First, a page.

Unionization, as opposed to communism, presupposes the relation of employment; it is based upon the wage system and it recognizes fully and unreservedly the institution of private property and the right to investment profit. It is upon the fuller development of collective bargaining, the wider expansion of the labor movement, the increased influence of labor in our national councils, that the perpetuity of our democratic institutions must largely depend.
The organized workers of America, free in their industrial life, conscious partners in production, secure in their homes and enjoying a decent standard of living, will prove the finest bulwark against the intrusion of alien doctrines of government

John L. Lewis
, United Mine Workers of America, Labor Day speech, 1937

Now, my boys, you are mine; we have fought together, we have hungered together, we have marched together, but I can see victory in the Heavens for you. I can see the hand above you guiding and inspiring you to move onward and upward. No white flag — we can not raise it; we must not raise it. We must redeem the world!
Go into our factories, see how the conditions are there, see how women are ground up for the merciless money pirates, see how many of the poor wretches go to work with crippled bodies.
I talked with a mother who had her small children working. She said to me, "Mother, they are not of age, but I had to say they were; I had to tell them they were of age so they could get a chance to help me to get something to eat." She said after they were there for a little while, "I have saved $40, the first I ever saw. I put that into a cow and we had some milk for the little ones." In all the years her husband had put in the earth digging out wealth, he never got a glimpse of $40 until he had to take his infant boys, that ought to go to school, and sacrifice them.
If there was no other reason that should stimulate every man and woman to fight this damnable system of commercial pirates. That alone should do it, my friends.

Mother Jones to striking W. Virginia coal miners, 8/15/1912


We want eight hours and nothing less. We have been accused of being selfish, and it has been said that we will want more; that last year we got an advance of ten cents and now we want more. We do want more. You will find that a man generally wants more. Go and ask a tramp what he wants, and if he doesn’t want a drink he will want a good, square meal. You ask a workingman, who is getting two dollars a day, and he will say that he wants ten cents more. Ask a man who gets five dollars a day and he will want fifty cents more. The man who receives five thousand dollars a year wants six thousand a year, and the man who owns eight or nine hundred thousand dollars will want a hundred thousand dollars more to make it a million, while the man who has his millions will want everything he can lay his hands on and then raise his voice against the poor devil who wants ten cents more a day. We live in the latter part of the nineteenth century. In the age of electricity and steam that has produced wealth a hundred fold, we insist that it has been brought about by the intelligence and energy of the workingmen, and while we find that it is now easier to produce it is harder to live. We do want more, and when it becomes more, we shall still want more. And we shall never cease to demand more until we have received the results of our labor.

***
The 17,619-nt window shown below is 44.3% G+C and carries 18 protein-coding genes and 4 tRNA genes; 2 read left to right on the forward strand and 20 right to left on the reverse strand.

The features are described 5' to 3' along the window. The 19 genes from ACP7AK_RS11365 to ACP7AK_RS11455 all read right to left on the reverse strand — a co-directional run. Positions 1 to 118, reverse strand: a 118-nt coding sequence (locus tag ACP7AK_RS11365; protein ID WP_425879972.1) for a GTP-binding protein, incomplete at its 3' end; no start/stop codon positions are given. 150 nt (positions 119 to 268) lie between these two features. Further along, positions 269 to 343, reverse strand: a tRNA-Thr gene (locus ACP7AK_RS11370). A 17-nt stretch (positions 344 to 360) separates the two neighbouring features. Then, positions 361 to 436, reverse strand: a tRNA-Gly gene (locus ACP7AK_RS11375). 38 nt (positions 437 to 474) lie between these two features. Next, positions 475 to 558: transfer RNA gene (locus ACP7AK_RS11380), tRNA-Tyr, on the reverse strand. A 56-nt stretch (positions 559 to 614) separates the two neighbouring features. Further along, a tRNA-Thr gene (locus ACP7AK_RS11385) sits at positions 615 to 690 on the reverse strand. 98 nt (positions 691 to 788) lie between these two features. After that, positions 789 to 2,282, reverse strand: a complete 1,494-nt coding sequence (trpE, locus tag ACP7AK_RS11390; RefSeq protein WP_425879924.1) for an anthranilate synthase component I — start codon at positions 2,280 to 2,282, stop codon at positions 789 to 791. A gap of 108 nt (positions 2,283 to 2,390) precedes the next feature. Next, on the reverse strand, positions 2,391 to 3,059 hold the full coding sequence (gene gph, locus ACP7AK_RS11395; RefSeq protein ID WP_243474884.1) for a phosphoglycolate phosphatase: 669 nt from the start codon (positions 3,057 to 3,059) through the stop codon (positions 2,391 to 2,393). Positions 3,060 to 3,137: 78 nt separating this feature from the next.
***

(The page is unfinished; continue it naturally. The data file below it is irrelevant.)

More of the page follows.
Samuel Gompers, Address to workers, Louisville, KY 1890

President Obama talked about the needs of workers and the declining middle class in his Weekly Address.  If he lets us down this time, I'm going to go out and find me my own bibble-babbling mob and take action.

And maybe I missed it, but whatever happened to the Employee Free Choice Act?

(Oh, and did you catch "Sunday Morning" on CBS yesterday?  Did you see their tribute to Labor?  It was about German workers in a BMW factory.  Management came up with the idea to put older, more experienced workers in one section on one shift and let them come up with ways to improve productivity.  At their suggestion the company put in wooden floors, gave them more comfortable shoes, gave them hairdressers chairs to sit in, increased the size of the computer fonts, and fixed up places for them to stretch.  Over time productivity went up 7%, absenteeism went down, and the assembly line defect rate was non-existent.  Damned Socialists. . .)

Enjoy our day. Keep the light shining.  Solidarity.